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6/18/2015 Senate approves bill to make Henry Shelton Act more effective
Changes aim to help struggling families earn utility debt forgiveness
STATE HOUSE – The Senate today approved legislation sponsored by Sen. Joshua Miller making it easier for struggling families to earn forgiveness for utility debt.

The legislation makes changes to the Henry Shelton Act, named after the longtime anti-poverty and social justice activist and founder of the George Wiley Center in Pawtucket, to allow people who enroll in the debt management plan to earn incremental forgiveness over the course of the year, instead of earning full forgiveness if they successfully complete a three-year plan.

Senator Miller, who was also the sponsor of the Henry Shelton Act when it became law in 2011, said the three-year arrangement is proving to be ineffective because those who are having trouble paying their monthly bills also struggle with paying down their debt on top of it, and if they cannot complete all three years of the program, they get no relief.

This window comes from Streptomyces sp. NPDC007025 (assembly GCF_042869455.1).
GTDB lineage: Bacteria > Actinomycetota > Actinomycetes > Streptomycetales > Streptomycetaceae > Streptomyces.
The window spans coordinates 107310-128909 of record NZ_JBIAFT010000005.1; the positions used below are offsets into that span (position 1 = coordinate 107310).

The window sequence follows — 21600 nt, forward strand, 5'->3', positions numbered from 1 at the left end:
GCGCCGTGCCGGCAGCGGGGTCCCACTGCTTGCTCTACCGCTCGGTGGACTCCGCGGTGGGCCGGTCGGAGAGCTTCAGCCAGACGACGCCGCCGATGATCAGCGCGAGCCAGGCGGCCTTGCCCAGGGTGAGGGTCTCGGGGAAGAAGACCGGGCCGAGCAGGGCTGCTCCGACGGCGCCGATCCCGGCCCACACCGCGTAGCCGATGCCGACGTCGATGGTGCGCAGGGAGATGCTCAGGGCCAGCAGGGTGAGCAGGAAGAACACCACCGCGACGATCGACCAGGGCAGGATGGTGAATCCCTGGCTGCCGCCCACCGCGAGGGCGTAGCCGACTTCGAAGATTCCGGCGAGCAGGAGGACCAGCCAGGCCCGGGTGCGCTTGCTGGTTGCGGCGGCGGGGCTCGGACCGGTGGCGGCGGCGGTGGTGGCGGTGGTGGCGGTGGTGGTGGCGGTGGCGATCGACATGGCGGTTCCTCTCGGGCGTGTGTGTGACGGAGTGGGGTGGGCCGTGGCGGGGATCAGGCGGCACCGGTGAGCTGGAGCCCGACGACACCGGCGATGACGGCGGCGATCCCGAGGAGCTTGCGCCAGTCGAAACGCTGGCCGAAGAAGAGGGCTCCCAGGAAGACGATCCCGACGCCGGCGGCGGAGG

The legislation passed today (2015-S 0199A) is based on Massachusetts’ utility debt forgiveness program. It will make the program a one-year arrearage management plan in which a participant sees one-twelfth of his or her arrearage forgiven for every month of successful payment. 

“The point of the Henry Shelton Act is to help people keep their utilities on and, with some considerable effort on their part, erase their debt. It doesn’t need to be an all-or-nothing proposition, and it’s more effective when people can at least wipe out some of their debt for the time they succeed in the program than to have them make it partway and get nothing. These changes will make the program more effective and will better encourage those struggling with utility debt to participate, get out of debt, and keep their utilities on,” said Senator Miller (D-Dist. 28, Cranston, Providence).

The legislation will now advance to the House of Representatives.

For more information, contact:
Meredyth R. Whitty, Publicist
State House Room 20
Providence, RI 02903
(401) 222-1923